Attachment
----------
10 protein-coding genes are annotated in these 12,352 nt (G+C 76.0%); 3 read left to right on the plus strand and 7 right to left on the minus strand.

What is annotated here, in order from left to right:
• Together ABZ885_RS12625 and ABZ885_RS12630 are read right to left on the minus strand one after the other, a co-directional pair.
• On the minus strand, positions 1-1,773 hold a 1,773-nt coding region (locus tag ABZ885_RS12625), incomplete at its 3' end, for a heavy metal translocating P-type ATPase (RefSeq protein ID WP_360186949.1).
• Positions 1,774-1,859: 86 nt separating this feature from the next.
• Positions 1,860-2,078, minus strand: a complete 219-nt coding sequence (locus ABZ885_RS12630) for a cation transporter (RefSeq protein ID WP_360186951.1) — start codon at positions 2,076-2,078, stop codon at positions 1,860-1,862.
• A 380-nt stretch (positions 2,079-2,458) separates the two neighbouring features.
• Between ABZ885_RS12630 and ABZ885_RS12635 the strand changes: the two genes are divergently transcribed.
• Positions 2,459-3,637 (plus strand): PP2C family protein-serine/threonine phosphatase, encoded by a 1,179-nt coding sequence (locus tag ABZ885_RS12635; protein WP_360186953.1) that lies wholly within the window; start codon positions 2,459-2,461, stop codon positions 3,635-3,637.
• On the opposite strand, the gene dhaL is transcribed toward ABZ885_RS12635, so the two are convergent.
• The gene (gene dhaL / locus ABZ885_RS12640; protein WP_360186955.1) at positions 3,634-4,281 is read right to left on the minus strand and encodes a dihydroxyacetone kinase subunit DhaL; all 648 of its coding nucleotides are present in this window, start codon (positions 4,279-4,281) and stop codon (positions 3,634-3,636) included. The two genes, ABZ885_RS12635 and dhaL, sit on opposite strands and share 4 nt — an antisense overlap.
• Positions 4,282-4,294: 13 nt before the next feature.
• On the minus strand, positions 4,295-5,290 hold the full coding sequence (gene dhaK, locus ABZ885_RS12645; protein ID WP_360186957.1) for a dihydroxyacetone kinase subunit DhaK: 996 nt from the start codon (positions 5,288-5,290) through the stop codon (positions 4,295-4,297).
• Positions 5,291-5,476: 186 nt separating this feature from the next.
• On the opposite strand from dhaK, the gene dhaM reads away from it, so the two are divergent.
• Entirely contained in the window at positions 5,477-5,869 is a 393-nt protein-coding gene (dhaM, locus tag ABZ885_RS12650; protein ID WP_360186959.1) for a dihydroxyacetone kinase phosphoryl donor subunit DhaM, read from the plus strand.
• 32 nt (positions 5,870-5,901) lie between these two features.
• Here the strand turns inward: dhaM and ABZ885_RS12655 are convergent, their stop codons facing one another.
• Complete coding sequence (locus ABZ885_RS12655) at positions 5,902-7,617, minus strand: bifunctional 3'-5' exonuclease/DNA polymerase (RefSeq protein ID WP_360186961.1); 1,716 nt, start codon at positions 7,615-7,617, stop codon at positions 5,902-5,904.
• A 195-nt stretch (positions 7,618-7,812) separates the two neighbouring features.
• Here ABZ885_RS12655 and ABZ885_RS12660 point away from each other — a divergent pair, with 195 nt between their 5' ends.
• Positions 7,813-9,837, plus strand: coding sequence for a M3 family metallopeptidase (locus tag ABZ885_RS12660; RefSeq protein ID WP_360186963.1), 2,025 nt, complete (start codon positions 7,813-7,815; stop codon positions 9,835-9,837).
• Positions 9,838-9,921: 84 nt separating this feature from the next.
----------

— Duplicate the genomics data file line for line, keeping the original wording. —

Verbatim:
10 protein-coding genes are annotated in these 12,352 nt (G+C 76.0%); 3 read left to right on the plus strand and 7 right to left on the minus strand.

What is annotated here, in order from left to right:
• Together ABZ885_RS12625 and ABZ885_RS12630 are read right to left on the minus strand one after the other, a co-directional pair.
• On the minus strand, positions 1-1,773 hold a 1,773-nt coding region (locus tag ABZ885_RS12625), incomplete at its 3' end, for a heavy metal translocating P-type ATPase (RefSeq protein ID WP_360186949.1).
• Positions 1,774-1,859: 86 nt separating this feature from the next.
• Positions 1,860-2,078, minus strand: a complete 219-nt coding sequence (locus ABZ885_RS12630) for a cation transporter (RefSeq protein ID WP_360186951.1) — start codon at positions 2,076-2,078, stop codon at positions 1,860-1,862.
• A 380-nt stretch (positions 2,079-2,458) separates the two neighbouring features.
• Between ABZ885_RS12630 and ABZ885_RS12635 the strand changes: the two genes are divergently transcribed.
• Positions 2,459-3,637 (plus strand): PP2C family protein-serine/threonine phosphatase, encoded by a 1,179-nt coding sequence (locus tag ABZ885_RS12635; protein WP_360186953.1) that lies wholly within the window; start codon positions 2,459-2,461, stop codon positions 3,635-3,637.
• On the opposite strand, the gene dhaL is transcribed toward ABZ885_RS12635, so the two are convergent.
• The gene (gene dhaL / locus ABZ885_RS12640; protein WP_360186955.1) at positions 3,634-4,281 is read right to left on the minus strand and encodes a dihydroxyacetone kinase subunit DhaL; all 648 of its coding nucleotides are present in this window, start codon (positions 4,279-4,281) and stop codon (positions 3,634-3,636) included. The two genes, ABZ885_RS12635 and dhaL, sit on opposite strands and share 4 nt — an antisense overlap.
• Positions 4,282-4,294: 13 nt before the next feature.
• On the minus strand, positions 4,295-5,290 hold the full coding sequence (gene dhaK, locus ABZ885_RS12645; protein ID WP_360186957.1) for a dihydroxyacetone kinase subunit DhaK: 996 nt from the start codon (positions 5,288-5,290) through the stop codon (positions 4,295-4,297).
• Positions 5,291-5,476: 186 nt separating this feature from the next.
• On the opposite strand from dhaK, the gene dhaM reads away from it, so the two are divergent.
• Entirely contained in the window at positions 5,477-5,869 is a 393-nt protein-coding gene (dhaM, locus tag ABZ885_RS12650; protein ID WP_360186959.1) for a dihydroxyacetone kinase phosphoryl donor subunit DhaM, read from the plus strand.
• 32 nt (positions 5,870-5,901) lie between these two features.
• Here the strand turns inward: dhaM and ABZ885_RS12655 are convergent, their stop codons facing one another.
• Complete coding sequence (locus ABZ885_RS12655) at positions 5,902-7,617, minus strand: bifunctional 3'-5' exonuclease/DNA polymerase (RefSeq protein ID WP_360186961.1); 1,716 nt, start codon at positions 7,615-7,617, stop codon at positions 5,902-5,904.
• A 195-nt stretch (positions 7,618-7,812) separates the two neighbouring features.
• Here ABZ885_RS12655 and ABZ885_RS12660 point away from each other — a divergent pair, with 195 nt between their 5' ends.
• Positions 7,813-9,837, plus strand: coding sequence for a M3 family metallopeptidase (locus tag ABZ885_RS12660; RefSeq protein ID WP_360186963.1), 2,025 nt, complete (start codon positions 7,813-7,815; stop codon positions 9,835-9,837).
• Positions 9,838-9,921: 84 nt separating this feature from the next.